The figure would have been brilliantly gilded, but much of the colour has worn off over the past 1000 years. Nonetheless, it still managed to sell for USD 2.58 million.
Image 6b. Detail of the Dali Guanyin's serene face with downcast eyes, and all the elaborate jewelry around the check and high crown. The centre of the crown depicts a small figure of Amitayus Buddha, the Buddha of Infinite Light.
Buddhist sculptures from the Himalayan region also sold well during March Asia Week. This Asian art category is still extremely popular category with collectors from Europe, North America and East Asia. Like their Chinese counterparts, to achieve the best prices, Himalayan Buddhist sculptures would have to be rare, large, and well-casted.
Image 7. This was the case of one such figure in the sale of Himalayan art at Christie's where they featured a large gilt bronze seated figure of Maitreya, the Buddha of the Future. This figure is from Central Tibet and dated to the 15th Century.
This sculpture is exceptionally well-cast and has an extremely large size of 50 cm (20 7/8 inches). The figure is seated on a detailed double lotus pedestal with legs in dhyanasana (lotus position) and hands in the mudra (gesture) of vitarka (teaching). The pose is naturalistic, the face is gentle, and the overall figure exudes wisdom. This large Maitreya sold for USD 415,800.
Image 8. Just up the street at Bonhams on Madison Ave was another amazing Buddhist sculpture, and one of the surprises of New York's spring sale. This figure of the Green Tara is actually one of the best pieces I have seen go up for auction in the last little while.
This Green Tara is from the Malla Period of Nepal, which was considered the Golden Age of Nepalese art. Dated to the 13th Century, the figure depicts one of the most important female protectors of the Buddhist pantheon.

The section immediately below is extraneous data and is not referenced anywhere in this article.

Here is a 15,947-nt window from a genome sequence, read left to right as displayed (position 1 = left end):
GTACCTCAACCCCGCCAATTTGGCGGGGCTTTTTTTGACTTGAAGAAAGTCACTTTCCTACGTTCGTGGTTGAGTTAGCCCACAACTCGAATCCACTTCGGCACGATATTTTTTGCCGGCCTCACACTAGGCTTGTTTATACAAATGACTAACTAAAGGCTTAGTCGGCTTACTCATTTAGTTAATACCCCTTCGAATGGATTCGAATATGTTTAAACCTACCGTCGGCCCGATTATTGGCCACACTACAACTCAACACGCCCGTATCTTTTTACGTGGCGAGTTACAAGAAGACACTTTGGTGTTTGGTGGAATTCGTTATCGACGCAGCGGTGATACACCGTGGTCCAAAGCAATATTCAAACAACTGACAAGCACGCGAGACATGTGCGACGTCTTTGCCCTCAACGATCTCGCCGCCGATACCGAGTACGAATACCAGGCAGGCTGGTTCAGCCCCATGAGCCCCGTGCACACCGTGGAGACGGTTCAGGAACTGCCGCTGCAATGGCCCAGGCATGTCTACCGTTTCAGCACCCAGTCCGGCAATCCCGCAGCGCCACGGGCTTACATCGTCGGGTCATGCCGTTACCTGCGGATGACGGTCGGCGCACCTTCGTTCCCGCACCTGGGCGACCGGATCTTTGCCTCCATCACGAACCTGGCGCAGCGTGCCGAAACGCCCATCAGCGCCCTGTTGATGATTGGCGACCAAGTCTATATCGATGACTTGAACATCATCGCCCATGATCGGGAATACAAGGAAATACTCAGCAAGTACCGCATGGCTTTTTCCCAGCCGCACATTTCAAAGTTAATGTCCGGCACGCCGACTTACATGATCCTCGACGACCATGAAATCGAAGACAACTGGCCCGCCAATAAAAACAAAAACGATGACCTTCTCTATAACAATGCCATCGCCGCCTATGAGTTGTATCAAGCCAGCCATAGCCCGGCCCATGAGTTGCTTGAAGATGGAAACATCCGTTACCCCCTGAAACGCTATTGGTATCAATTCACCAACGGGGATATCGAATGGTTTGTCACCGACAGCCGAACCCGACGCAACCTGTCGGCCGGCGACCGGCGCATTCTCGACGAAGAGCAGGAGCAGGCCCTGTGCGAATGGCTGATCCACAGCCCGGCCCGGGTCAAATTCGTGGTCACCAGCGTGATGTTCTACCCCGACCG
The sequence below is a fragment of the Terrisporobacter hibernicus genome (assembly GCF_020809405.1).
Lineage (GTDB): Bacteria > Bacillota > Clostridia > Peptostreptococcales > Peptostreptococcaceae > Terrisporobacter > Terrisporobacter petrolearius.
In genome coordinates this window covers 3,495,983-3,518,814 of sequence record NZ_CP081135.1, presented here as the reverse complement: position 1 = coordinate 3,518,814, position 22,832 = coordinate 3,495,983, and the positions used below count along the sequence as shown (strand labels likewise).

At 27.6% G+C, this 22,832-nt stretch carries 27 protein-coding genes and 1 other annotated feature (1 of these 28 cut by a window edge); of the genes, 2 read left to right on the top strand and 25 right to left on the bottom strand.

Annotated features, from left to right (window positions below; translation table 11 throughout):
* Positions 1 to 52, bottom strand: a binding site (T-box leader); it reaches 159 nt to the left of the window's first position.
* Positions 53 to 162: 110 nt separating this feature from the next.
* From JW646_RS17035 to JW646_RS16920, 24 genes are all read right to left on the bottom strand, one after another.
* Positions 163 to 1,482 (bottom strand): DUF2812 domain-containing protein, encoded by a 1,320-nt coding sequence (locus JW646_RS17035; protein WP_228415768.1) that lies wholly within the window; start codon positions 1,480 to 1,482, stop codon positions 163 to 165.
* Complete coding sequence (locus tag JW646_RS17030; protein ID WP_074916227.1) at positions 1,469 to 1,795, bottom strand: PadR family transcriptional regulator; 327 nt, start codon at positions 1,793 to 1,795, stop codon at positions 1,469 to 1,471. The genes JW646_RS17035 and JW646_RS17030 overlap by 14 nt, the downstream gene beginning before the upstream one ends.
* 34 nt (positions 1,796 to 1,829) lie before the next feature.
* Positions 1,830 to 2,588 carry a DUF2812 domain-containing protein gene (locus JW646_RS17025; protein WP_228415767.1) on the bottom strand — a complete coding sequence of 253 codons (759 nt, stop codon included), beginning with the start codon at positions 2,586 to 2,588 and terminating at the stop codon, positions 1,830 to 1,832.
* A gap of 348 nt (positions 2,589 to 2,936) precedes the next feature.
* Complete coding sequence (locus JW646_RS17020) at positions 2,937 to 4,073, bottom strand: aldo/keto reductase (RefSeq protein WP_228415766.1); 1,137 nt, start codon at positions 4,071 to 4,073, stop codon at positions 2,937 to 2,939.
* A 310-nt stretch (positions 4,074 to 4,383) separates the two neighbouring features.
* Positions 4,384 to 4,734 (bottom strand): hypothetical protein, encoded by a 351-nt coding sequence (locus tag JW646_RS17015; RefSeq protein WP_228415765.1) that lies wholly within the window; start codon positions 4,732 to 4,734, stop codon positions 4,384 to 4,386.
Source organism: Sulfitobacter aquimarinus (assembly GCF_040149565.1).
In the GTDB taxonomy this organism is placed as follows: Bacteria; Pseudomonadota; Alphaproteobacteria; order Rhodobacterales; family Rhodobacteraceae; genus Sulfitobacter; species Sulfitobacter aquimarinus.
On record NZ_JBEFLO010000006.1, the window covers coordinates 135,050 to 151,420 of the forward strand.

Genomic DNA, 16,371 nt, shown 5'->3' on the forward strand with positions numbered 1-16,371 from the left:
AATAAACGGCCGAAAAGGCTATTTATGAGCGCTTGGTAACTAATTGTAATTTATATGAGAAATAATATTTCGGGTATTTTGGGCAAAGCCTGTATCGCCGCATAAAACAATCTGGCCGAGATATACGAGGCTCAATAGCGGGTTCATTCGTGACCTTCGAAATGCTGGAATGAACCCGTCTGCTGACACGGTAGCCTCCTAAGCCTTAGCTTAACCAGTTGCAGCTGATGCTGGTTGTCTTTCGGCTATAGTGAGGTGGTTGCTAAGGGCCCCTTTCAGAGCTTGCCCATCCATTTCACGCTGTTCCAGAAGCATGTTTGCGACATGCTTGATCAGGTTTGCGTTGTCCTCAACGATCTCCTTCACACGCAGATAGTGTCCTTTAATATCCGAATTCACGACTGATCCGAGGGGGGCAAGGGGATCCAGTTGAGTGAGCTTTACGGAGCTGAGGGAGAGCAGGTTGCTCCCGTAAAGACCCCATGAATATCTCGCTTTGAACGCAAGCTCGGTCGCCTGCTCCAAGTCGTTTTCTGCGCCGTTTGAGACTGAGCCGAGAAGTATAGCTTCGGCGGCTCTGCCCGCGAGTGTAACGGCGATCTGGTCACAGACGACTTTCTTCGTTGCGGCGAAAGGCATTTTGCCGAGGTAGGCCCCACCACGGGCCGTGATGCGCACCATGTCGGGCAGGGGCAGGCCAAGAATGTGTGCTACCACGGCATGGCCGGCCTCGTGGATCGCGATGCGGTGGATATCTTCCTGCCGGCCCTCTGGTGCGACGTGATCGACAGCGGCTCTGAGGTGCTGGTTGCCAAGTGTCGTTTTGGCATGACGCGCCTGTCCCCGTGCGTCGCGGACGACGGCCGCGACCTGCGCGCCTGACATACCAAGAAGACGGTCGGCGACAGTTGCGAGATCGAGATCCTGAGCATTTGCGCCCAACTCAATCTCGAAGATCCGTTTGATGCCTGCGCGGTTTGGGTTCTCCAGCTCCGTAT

I love the realism and the details in the casting, especially in the serene face and jewelled crown. The pose and gesture is extremely elegant and encapsulates a noble aura about her. Even the little details like the fingers and toes are just incredible to look at!
When I initially saw the estimate at USD 500,000/700,000 I thought that the final price would be within this range. However, after a prolonged bidding battle, this Green Tara ended up realizing an incredible USD 2.31 million!
Finally (and also) at Bonhams was one of the most interesting Japanese paintings I have seen. Since the monkey is my Chinese zodiac sign, I enjoy looking out for monkeys in Asian art, whether it is at museums, galleries or auction houses. But I have never seen one like this!
Image 9a. Painted by Sozan Ginkgo (1799-1868), this simian is technically a gibbon (not quite a monkey!), but I am thoroughly impressed by the grumpy expression on its face and funny-looking feet.
The painting is basked on an old Buddhist tale where a monkey (or gibbon) is reaching for the reflection of the moon in the water thinking it is the real thing. But all is for naught and he eventually falls into the water. This is supposed to showcase that those who are unenlightened cannot differentiate between reality and illusions.
Image 10a. The whole image of the grumpy gibbon's attempt at grabbing the moon from the water. The final price for this painting is USD 2,040. I probably should have bought this!
And that's it for this post! My next one will probably go through some of my sale highlights from my upcoming auction at Heffel, as well as my first trip to London England in over 2.5 years! Keep in touch!